So enjoying scrambled eggs for breakfast or other meals can definitely be part of an effective weight loss diet when paired with more plant foods and as part of an overall balanced approach.
Are Scrambled Eggs Good for Building Muscle?
Yes, scrambled eggs are an excellent food choice for building muscle due to:
Eggs contain all 9 essential amino acids required for muscle building and repair. The protein in eggs is efficiently digested and absorbed.
Eggs are particularly high in the branched chain amino acid leucine, which helps trigger muscle protein synthesis.
Eggs are one of the few natural food sources of vitamin D, which aids calcium absorption and supports muscle function.
Eggs provide choline to support muscle control and contraction. Choline also helps transport nutrients through the body.
Affordable & Accessible
Eggs are affordable compared to other protein-rich foods like meat and fish, making it easy to meet daily protein needs, especially for athletes.
Aim for at least 20-30 grams of high-quality protein like eggs at meals and snacks to maximize muscle building results. Enjoy eggs before or after workouts for optimal nutrition.
Downsides of Eating Too Many Eggs
While eggs can absolutely be part of a healthy diet, there are some potential downsides of eating too many eggs on a regular basis:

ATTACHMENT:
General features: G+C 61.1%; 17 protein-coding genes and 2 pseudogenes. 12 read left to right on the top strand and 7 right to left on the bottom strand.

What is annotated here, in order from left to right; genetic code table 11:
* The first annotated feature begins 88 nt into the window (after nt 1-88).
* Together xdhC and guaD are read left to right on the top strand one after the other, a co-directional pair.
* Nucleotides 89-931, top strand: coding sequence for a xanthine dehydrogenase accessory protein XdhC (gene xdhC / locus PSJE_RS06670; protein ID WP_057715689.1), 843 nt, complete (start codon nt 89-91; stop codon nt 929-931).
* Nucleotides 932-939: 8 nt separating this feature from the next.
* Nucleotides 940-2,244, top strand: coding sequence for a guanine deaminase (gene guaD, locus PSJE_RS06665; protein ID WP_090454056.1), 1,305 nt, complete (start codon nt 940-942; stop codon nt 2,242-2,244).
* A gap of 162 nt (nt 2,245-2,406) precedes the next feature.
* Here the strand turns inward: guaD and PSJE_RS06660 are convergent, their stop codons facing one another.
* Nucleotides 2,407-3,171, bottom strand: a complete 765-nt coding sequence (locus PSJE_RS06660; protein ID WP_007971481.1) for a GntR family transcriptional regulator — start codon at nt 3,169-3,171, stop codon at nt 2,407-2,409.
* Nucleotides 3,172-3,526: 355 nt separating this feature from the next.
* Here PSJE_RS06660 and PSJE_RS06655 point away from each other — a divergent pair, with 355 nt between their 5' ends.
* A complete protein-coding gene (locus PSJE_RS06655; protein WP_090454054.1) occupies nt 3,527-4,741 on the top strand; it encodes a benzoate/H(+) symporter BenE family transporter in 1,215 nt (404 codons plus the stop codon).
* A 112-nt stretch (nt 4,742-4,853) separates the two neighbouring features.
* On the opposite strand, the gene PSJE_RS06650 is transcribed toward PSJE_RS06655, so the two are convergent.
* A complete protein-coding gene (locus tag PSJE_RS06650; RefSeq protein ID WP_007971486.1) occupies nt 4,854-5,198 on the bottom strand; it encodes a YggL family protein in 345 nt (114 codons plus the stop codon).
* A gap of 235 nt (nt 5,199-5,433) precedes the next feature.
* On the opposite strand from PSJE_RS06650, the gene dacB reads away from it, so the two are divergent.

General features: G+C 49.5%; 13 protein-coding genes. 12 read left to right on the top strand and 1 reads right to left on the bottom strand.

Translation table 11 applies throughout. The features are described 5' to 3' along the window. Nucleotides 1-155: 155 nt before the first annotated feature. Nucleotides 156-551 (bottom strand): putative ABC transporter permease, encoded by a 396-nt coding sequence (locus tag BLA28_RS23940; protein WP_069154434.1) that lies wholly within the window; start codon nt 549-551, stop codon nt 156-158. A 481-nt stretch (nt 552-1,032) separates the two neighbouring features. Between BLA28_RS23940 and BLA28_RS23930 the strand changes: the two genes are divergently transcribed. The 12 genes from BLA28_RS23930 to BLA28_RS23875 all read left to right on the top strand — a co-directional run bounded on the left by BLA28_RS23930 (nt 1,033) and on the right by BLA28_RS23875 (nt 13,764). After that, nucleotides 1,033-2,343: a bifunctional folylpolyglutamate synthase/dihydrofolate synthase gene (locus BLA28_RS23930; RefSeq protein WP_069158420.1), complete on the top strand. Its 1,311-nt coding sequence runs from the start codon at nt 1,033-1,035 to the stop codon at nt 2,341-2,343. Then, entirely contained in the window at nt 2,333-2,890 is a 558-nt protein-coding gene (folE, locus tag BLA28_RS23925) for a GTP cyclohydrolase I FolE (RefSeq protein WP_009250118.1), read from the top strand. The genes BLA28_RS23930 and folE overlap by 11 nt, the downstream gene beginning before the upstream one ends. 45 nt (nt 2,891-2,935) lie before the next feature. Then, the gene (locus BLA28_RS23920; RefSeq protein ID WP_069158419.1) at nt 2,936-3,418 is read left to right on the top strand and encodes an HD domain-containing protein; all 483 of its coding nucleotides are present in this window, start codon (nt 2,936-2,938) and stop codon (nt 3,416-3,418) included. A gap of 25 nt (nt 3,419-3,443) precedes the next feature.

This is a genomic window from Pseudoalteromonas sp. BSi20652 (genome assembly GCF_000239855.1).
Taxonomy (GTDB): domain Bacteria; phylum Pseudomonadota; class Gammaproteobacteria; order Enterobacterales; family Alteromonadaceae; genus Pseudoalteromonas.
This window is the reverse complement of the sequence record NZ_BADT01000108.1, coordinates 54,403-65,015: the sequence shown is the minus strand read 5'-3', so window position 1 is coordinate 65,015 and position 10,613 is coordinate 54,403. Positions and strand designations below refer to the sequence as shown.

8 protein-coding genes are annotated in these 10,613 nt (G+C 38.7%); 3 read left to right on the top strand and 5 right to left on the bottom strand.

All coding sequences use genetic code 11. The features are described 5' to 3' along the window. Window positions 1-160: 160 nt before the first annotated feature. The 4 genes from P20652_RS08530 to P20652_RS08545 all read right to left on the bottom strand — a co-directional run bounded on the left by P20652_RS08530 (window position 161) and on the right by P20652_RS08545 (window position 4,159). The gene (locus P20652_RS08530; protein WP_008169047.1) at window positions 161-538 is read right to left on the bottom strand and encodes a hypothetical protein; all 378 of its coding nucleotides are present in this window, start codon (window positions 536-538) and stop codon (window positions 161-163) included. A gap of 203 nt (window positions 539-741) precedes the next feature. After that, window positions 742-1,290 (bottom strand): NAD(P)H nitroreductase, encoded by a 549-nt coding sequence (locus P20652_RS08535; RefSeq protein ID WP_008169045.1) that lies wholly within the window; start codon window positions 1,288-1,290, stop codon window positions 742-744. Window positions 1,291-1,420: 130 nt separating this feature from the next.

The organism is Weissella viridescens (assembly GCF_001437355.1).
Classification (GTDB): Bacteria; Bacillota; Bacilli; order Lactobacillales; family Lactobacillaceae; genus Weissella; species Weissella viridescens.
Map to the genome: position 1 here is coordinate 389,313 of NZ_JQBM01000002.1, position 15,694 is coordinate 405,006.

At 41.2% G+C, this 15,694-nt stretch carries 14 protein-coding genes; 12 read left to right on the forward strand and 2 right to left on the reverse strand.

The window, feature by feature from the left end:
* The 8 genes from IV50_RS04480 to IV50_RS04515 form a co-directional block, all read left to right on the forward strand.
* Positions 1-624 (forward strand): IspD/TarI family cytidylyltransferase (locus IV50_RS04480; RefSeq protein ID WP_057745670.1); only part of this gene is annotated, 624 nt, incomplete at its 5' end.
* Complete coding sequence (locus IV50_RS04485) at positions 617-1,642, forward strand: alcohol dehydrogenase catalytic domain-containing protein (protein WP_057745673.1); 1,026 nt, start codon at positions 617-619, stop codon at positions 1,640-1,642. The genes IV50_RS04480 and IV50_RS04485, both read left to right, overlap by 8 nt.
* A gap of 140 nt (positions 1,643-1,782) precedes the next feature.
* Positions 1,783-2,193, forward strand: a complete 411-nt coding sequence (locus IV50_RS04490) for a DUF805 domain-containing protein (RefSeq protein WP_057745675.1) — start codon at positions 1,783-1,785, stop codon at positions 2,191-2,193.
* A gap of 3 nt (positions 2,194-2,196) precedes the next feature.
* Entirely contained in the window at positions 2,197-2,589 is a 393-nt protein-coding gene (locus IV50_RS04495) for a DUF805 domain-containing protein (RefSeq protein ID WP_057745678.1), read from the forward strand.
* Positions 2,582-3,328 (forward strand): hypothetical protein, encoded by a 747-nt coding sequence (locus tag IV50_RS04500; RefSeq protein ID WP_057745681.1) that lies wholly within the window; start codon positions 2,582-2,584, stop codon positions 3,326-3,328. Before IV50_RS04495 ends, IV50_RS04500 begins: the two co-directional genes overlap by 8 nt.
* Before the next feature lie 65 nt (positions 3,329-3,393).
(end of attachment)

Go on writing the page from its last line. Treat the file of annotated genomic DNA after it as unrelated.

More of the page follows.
High in Cholesterol
Each egg contains about 185 mg cholesterol, which can add up quickly if you eat multiple eggs daily, especially if paired with other high cholesterol foods.
Food Safety Risks
Raw or undercooked eggs may contain salmonella bacteria, which can cause food poisoning. This is generally only an issue if consuming raw eggs.
High in Saturated Fat
Egg yolks do contain saturated fat, which in excess may negatively impact heart health for some people. Using olive oil instead of butter can help.
Eggs are one of the most common food allergies, especially in children. People with egg allergy need to avoid eggs completely.
Regularly eating multiple eggs per day can lead to an imbalance or excess intake of certain nutrients like vitamin A and cholesterol.
Aim for variety and moderation when planning meals with eggs. Consider safer cooking methods and pairing eggs with vegetables, lean meats and whole grains to balance nutrition.
In summary, a typical serving of 2 medium scrambled eggs cooked in 1 tablespoon of butter contains approximately 140-180 calories.
The exact number of calories depends on egg size and cooking method but offers a reasonable estimate. In addition to being high in protein, eggs also provide important vitamins, minerals and antioxidants.
Enjoying scrambled eggs in moderation as part of a balanced diet can provide health benefits and support weight management goals. But be mindful of limiting cholesterol, saturated fat and overall egg intake if you eat them regularly.
Aim for safer cooking methods like steaming, poaching or boiling instead of frying in oil or butter to create a healthier scrambled egg dish. Pair eggs with veggies, whole grains and lean proteins while limiting added salt and sugars.
So go ahead and enjoy delicious scrambled eggs in moderation as part of an overall varied, balanced nutrition plan. Just be mindful of how they are prepared and portion size.